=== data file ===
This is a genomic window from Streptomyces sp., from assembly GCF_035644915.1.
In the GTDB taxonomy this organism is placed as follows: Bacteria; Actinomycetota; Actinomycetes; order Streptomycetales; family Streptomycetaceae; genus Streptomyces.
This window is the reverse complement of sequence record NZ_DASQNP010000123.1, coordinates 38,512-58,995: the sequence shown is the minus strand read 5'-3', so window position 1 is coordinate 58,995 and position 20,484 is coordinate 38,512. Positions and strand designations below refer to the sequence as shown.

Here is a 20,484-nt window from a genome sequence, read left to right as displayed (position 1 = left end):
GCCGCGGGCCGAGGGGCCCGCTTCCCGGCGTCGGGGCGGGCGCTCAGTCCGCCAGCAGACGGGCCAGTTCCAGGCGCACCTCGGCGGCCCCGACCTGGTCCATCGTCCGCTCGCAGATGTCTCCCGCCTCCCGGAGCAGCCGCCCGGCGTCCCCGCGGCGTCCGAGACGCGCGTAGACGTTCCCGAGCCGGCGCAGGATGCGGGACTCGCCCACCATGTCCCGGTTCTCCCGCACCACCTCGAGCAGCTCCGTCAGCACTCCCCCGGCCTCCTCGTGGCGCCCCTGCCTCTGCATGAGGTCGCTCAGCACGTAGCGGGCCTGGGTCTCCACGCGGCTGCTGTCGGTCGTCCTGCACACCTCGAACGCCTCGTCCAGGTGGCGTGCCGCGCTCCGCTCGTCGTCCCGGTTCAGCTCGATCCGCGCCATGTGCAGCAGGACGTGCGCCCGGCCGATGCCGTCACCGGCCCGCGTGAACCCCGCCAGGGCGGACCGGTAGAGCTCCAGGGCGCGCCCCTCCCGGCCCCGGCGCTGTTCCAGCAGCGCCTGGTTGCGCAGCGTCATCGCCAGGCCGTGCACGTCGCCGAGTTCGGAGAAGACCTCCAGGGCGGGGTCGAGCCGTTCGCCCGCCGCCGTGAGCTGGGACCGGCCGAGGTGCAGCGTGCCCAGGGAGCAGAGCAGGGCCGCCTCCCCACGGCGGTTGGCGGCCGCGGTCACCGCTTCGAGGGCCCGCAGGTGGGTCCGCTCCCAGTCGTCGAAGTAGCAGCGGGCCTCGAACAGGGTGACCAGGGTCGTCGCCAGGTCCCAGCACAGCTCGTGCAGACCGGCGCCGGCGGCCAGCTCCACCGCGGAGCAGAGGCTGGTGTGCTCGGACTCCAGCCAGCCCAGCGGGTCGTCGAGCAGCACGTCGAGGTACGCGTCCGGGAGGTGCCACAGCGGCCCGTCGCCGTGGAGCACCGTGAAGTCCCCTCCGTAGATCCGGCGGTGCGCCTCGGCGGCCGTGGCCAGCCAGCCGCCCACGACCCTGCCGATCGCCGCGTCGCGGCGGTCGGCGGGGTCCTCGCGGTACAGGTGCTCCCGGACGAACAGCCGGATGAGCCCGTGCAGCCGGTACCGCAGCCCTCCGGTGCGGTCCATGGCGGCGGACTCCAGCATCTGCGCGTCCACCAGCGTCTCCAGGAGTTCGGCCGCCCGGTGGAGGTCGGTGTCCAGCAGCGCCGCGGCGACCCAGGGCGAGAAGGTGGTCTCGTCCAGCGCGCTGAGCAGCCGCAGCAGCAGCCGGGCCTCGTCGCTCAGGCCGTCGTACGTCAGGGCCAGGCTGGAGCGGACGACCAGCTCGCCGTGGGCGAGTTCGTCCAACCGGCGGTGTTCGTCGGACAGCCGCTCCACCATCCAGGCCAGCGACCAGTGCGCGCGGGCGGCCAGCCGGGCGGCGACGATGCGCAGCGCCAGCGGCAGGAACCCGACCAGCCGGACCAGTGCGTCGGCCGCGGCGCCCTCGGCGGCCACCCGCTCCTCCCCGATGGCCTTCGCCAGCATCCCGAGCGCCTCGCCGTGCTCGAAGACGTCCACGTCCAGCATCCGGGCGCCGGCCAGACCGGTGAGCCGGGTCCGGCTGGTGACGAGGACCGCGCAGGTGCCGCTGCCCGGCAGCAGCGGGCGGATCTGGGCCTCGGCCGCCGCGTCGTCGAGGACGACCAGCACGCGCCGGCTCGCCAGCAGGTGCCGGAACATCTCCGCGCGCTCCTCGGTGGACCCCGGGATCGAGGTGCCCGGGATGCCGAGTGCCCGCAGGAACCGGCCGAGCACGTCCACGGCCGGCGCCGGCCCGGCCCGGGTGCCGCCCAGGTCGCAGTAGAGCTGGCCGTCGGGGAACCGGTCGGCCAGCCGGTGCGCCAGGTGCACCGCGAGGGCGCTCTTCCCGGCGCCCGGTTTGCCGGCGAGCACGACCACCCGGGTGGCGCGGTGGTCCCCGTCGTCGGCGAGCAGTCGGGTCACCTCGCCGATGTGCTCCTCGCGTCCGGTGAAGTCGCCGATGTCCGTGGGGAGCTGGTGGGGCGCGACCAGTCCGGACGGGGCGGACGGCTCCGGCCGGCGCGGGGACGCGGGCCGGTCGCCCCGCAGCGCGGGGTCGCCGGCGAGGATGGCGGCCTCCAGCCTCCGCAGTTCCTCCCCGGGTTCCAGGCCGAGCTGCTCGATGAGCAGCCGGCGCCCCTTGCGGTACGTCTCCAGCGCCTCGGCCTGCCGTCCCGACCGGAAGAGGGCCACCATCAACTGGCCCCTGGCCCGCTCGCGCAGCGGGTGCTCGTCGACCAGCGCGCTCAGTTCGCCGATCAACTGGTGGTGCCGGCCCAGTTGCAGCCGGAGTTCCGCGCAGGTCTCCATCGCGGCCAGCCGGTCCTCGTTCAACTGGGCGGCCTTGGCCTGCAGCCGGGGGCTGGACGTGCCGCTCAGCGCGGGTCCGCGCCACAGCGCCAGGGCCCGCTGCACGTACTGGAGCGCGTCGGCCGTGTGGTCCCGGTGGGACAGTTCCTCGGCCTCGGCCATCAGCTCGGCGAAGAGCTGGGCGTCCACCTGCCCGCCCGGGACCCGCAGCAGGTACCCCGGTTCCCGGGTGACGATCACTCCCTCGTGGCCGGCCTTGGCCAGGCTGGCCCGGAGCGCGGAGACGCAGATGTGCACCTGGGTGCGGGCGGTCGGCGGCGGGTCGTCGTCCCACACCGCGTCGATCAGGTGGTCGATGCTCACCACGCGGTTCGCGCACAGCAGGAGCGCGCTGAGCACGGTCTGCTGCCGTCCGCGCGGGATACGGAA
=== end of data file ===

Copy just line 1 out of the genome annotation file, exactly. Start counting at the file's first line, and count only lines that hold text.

This is a genomic window from Streptomyces sp., from assembly GCF_035644915.1.